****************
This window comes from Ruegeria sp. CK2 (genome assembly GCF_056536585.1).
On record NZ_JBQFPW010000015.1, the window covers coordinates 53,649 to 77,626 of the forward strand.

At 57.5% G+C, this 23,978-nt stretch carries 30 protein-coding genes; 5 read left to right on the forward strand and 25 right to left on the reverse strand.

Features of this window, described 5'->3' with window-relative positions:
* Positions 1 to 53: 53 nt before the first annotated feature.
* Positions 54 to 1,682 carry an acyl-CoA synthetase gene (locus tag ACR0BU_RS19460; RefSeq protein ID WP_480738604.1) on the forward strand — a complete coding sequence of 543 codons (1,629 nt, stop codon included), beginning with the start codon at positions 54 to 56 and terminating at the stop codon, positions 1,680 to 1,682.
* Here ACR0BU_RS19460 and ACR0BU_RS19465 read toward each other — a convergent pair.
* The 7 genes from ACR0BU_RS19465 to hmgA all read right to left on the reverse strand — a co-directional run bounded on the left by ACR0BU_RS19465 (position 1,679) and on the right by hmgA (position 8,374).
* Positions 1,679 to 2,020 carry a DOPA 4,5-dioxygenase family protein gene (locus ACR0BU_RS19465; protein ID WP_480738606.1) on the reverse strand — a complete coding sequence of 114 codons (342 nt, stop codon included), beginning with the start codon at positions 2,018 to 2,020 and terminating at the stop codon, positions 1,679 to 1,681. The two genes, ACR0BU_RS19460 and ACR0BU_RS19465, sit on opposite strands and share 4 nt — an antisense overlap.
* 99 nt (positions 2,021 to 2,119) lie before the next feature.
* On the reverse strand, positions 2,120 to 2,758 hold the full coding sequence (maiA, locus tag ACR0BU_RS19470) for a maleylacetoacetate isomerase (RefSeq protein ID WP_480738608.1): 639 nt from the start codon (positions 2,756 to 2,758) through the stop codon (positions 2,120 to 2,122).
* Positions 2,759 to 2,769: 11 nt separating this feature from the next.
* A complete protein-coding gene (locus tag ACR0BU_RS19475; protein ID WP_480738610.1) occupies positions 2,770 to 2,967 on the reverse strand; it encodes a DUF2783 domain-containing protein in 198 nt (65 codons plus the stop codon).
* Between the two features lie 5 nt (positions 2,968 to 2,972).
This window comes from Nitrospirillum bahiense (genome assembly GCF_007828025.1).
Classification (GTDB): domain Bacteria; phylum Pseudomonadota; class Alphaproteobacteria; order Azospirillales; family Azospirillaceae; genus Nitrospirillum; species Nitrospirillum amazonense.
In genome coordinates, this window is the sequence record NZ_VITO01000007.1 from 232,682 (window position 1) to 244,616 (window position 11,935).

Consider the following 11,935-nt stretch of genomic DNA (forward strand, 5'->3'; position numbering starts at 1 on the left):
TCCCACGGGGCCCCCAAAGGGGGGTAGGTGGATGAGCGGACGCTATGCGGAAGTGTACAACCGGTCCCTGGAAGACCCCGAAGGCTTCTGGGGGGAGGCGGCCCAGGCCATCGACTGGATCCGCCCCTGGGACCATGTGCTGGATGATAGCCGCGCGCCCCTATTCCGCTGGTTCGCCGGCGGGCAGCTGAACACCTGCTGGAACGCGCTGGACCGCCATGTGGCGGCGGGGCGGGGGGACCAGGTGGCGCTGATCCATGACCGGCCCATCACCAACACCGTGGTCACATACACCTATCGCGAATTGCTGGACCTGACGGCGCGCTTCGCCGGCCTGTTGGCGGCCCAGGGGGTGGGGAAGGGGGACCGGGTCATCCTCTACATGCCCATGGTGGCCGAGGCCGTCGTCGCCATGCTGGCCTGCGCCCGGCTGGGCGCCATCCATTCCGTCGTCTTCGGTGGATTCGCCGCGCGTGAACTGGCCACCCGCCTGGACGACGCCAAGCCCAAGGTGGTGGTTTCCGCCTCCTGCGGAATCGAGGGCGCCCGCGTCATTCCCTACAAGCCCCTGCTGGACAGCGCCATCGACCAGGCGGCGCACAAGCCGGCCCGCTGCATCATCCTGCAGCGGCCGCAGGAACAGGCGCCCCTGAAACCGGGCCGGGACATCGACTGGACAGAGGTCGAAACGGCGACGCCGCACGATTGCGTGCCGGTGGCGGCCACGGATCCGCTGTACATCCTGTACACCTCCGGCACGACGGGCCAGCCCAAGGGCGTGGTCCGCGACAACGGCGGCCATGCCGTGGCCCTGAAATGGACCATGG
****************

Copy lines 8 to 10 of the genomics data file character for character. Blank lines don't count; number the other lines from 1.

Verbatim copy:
* The 7 genes from ACR0BU_RS19465 to hmgA all read right to left on the reverse strand — a co-directional run bounded on the left by ACR0BU_RS19465 (position 1,679) and on the right by hmgA (position 8,374).
* Positions 1,679 to 2,020 carry a DOPA 4,5-dioxygenase family protein gene (locus ACR0BU_RS19465; protein ID WP_480738606.1) on the reverse strand — a complete coding sequence of 114 codons (342 nt, stop codon included), beginning with the start codon at positions 2,018 to 2,020 and terminating at the stop codon, positions 1,679 to 1,681. The two genes, ACR0BU_RS19460 and ACR0BU_RS19465, sit on opposite strands and share 4 nt — an antisense overlap.
* 99 nt (positions 2,021 to 2,119) lie before the next feature.